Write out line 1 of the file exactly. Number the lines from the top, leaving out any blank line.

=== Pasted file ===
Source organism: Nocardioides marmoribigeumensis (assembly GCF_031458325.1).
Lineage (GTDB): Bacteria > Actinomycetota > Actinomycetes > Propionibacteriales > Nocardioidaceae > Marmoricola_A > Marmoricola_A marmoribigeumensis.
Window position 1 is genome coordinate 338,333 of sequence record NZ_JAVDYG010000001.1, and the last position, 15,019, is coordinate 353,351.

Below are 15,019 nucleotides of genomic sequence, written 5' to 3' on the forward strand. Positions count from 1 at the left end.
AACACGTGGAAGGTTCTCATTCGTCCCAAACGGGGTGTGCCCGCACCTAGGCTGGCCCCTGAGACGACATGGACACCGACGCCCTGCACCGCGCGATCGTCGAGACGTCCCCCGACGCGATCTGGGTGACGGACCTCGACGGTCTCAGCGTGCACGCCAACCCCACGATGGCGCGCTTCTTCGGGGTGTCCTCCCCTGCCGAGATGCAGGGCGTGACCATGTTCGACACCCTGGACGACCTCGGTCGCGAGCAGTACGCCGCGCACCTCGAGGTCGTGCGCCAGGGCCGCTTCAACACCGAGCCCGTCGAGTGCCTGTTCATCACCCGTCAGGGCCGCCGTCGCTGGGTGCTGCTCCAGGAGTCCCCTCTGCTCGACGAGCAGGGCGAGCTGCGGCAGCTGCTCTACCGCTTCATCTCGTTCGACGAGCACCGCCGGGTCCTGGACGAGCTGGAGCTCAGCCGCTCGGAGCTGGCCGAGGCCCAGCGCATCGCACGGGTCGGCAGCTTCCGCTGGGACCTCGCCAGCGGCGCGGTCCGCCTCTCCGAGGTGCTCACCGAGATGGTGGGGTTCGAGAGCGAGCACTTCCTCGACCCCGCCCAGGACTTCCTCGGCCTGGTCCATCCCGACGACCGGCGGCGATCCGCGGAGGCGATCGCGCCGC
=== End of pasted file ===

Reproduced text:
Source organism: Nocardioides marmoribigeumensis (assembly GCF_031458325.1).